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Identifying and Eliminating Winter Ants

When winter rolls around, ants crawling around your house are way down on your list of concerns. There’s every reason to put them there, too. During the winter, most ants become sluggish as their body temperature lowers with that of the temperature outside. However, when ants take shelter in your home, that activity can pick up.

One of the more active winter ants is the honey ant. These small honey ants are sometimes called winter ants because of their activity during the colder season. A honey ant won’t even look like a typical ant at first glance, partly because of their size. Honey ants typically have a length of 0.08-0.2 inches. Their body has a triangular shaped abdomen with a circle of hairs at the tip, and they appear to have a glossy light or dark brown color, or sometimes black.

During the summer, honey ants will spend a bulk of their time below ground in their nests, which can go as deep as several feet. They favor using foraging trails near their nests in soil. However, the small honey ants also like the taste of sweets, and will actively search for food sources indoors. Honey ants are also very tolerant of the cold weather and are often the first species of ant that will send out foragers during the winter. 

Although honey ants normally construct nests in the soil in open, shaded areas, they will go wherever the food is. If there is not a sufficient amount of sustenance for the nest outdoors, workers will forage into homes and can start building nests indoors. One of those possible nesting sites could be in the soil of potted plants.

Once inside, the honey ants will focus on the kitchen for most of their activity. They may also set satellite colonies up in your home, likely near the kitchen or the bathroom, anywhere that is warm and offers shelter, food and water.

Like many pests, the best way to prevent their presence is to eliminate the temptations of what makes your house a likely candidate for their home. Seal all food containers, don’t leave dirty dishes or food waste in the sink, and wipe down counters and tables after preparing food and eating.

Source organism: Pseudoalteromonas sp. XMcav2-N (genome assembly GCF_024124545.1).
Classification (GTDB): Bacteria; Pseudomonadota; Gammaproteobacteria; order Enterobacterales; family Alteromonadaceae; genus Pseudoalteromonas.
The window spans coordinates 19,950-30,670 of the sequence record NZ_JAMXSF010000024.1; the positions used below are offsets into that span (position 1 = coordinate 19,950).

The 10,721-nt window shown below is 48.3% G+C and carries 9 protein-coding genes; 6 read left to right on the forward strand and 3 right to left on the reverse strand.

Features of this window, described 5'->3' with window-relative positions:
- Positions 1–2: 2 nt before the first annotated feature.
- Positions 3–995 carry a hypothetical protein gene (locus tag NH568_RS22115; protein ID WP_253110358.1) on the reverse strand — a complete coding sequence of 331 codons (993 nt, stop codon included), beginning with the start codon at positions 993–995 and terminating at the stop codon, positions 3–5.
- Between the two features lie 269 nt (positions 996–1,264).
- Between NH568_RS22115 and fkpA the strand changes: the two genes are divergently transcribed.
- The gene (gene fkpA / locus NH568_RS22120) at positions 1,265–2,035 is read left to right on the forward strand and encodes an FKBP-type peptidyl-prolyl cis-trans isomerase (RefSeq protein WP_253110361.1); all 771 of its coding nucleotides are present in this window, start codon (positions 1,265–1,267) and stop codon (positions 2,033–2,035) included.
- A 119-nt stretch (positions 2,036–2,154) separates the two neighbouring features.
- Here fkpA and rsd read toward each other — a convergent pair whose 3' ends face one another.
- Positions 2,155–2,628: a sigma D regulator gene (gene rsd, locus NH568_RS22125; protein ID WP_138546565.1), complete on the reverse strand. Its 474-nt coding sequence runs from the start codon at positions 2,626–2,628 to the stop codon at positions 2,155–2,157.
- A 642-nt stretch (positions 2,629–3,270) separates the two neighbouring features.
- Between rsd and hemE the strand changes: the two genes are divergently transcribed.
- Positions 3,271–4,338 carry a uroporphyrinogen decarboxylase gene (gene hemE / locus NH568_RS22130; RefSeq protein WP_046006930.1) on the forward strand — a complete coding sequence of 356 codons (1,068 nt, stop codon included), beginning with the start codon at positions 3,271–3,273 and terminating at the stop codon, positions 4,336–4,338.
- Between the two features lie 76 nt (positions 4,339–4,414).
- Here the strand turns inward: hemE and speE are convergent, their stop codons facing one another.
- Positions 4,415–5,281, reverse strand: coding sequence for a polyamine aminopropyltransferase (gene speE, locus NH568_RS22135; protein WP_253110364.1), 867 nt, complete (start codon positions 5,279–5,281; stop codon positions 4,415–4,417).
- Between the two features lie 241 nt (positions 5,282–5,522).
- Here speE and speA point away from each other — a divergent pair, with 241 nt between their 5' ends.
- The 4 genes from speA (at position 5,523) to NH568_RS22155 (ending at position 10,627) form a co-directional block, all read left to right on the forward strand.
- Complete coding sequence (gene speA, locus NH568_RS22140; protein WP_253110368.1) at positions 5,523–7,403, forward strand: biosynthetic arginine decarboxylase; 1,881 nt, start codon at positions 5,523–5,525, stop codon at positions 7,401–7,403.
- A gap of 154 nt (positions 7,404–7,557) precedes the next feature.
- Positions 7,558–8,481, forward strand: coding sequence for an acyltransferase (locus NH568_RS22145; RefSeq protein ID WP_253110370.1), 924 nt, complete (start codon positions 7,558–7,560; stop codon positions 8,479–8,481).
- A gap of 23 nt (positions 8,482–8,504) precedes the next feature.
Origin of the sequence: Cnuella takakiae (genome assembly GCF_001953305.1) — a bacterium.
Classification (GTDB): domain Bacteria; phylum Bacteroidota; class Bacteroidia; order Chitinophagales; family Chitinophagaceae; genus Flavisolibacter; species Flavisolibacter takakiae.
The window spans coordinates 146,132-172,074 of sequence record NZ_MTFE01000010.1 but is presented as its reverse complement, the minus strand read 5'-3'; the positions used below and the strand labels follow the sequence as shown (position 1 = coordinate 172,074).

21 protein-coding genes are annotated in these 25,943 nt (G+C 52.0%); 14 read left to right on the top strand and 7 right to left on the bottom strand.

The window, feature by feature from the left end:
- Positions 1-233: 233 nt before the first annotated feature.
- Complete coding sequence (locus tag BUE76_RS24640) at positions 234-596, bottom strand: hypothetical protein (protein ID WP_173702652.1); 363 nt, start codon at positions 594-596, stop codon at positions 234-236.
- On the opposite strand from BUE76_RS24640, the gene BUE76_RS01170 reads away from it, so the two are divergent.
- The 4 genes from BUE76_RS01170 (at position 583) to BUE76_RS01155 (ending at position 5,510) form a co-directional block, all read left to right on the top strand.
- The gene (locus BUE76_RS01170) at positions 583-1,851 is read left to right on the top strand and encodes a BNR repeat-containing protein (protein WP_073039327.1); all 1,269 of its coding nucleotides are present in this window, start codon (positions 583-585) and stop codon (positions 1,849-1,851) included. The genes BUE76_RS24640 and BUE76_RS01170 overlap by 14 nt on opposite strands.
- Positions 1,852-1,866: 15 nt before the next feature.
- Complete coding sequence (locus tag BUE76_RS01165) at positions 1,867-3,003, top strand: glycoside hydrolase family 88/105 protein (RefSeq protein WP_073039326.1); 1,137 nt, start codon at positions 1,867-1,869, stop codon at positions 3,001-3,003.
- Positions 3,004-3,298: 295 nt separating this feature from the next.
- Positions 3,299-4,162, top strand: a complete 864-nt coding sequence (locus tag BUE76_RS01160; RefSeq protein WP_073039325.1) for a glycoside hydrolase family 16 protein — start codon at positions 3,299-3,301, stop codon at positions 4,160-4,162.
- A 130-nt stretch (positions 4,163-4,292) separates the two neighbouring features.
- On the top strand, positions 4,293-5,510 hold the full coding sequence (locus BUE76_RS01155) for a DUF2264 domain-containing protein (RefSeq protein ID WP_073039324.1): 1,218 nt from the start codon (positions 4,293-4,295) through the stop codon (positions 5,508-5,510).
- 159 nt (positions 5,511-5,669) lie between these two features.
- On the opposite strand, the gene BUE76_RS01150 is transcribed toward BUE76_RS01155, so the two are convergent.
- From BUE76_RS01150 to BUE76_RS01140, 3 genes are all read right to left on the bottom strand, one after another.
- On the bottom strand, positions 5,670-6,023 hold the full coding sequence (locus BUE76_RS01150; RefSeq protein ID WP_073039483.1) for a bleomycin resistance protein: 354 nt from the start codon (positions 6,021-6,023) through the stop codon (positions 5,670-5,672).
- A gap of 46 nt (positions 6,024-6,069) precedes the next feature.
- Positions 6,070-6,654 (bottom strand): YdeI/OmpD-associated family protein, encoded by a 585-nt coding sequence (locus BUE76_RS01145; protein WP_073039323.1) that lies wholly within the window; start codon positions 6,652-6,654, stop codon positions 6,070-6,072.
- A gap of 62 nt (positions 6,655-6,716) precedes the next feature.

Fortunately, winter ants are not harmful to humans. The damage that they do is mostly through contaminating your food. They can get into cereal boxes or feast on any fruit that is left out, leading to food waste. Outdoors, they might inflict damage on some plants in your garden. 

Spotting an ant in your home could be a sign of an infestation. Finding live or dead ants, or a cone-shaped nest outdoors, might show that there are much more ants than you can handle on your own. Also, because honey ants have a high tolerance for the cold, an infestation could occur and last longer than other species.

Preventing a winter ant infestation is possible by cleaning up around the house, and especially in the kitchen. But when you find increased ant activity, that’s when you should contact the pest control specialists at Van Den Berge Pest Control at 616-392-7367.

Trust the locally owned, widely renowned experts at Van Den Berge Pest Control for all of your pest needs. With over 100 years of combined experience throughout the Holland, MI-based pest control team, you know you’re in expert hands with our state-certified experts.

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